As part of a collaboration with Art21, hear news-making artists describe their inspirations in their own words.
Traveling is off limits for many people right now, but art can offer a window into new places and experiences.
One artist for whom travel is integral is Leonardo Drew. Despite an early life spent tethered to his neighborhood in Bridgeport, Connecticut, and a career formed on the basis of that localized experience, Drew eventually made his way beyond his city, traveling to Peru, Cuba, Spain, Switzerland, and Japan in quick succession.
“If you allow your antennas to reach out,” Drew says in an exclusive interview with Art21, “you’ll find what it is you need for this part of your journey.”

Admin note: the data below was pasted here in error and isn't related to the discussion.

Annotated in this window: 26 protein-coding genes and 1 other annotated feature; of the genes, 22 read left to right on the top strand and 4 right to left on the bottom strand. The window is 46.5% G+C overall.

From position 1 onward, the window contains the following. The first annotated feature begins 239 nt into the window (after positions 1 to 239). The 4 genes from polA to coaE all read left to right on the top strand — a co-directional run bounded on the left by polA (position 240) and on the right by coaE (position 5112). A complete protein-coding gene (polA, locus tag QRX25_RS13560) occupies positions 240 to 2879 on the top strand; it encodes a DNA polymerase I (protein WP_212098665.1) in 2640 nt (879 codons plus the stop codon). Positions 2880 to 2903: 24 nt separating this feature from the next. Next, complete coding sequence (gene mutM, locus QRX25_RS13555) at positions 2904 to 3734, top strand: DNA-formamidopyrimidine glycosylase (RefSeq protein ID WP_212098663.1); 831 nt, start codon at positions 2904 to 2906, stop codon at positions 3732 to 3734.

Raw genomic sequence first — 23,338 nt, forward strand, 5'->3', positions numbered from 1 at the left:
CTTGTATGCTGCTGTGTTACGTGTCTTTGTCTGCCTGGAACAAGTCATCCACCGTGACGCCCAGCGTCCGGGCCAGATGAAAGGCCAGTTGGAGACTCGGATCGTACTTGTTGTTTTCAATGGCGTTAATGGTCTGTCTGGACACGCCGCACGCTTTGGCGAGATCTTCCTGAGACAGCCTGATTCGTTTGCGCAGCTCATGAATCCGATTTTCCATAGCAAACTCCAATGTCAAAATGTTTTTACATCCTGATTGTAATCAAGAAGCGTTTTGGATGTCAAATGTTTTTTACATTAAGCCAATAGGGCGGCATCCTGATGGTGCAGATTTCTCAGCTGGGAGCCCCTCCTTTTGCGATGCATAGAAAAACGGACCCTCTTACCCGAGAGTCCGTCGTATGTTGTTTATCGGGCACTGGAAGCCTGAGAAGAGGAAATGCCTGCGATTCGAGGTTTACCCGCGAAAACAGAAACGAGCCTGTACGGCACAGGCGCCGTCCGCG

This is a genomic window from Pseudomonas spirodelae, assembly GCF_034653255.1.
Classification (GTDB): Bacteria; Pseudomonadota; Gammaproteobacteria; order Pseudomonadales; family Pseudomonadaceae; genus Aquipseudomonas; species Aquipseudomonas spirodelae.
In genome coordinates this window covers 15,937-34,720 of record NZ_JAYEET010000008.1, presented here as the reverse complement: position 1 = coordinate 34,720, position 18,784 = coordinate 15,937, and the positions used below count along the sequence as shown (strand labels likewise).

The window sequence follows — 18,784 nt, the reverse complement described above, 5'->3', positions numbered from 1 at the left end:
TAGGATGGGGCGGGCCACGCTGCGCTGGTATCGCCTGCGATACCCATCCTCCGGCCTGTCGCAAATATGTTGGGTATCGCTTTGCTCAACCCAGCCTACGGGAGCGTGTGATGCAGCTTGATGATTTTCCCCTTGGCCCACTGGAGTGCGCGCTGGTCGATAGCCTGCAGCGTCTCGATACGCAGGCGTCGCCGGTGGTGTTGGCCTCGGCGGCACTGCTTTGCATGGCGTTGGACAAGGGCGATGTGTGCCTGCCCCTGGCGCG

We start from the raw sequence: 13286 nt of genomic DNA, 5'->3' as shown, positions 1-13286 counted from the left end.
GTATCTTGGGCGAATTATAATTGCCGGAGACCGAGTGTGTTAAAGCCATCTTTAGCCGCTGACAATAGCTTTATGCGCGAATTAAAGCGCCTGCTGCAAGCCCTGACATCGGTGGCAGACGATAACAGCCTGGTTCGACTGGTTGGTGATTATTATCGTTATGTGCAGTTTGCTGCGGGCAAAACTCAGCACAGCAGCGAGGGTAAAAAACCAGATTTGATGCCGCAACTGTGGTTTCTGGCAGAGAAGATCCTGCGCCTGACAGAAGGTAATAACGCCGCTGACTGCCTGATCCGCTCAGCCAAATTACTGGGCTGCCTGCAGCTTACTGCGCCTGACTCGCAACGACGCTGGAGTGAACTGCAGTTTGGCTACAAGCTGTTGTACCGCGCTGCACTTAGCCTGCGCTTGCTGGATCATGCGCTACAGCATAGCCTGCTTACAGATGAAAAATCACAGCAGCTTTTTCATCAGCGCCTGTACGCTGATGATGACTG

Drew’s practice relies heavily on being in the studio, where he creates massive sculptures from materials that he has transformed by oxidizing, weathering, burning, and manipulating objects. From sifting through landfills to amassing piles of hay bales and cotton, Drew’s work is rooted in the physical.
“The art is fed by experiences” he tells Art21, explaining that while he was in Japan, he learned techniques for naturally dying fabrics.
“I went there to physically learn,” he says in the video, which originally aired as part of Art21’s Extended Play series. “But actually, spiritually learning was a whole other thing.”
Episode #210: Leonardo Drew discusses the importance of travel in relationship to his artwork. "If you allow your antennas to reach out," he tells a group of students at Vigo Gallery in London, "you'll find what it is you need for this part of your journey." Deeply devoted to his studio practice, Drew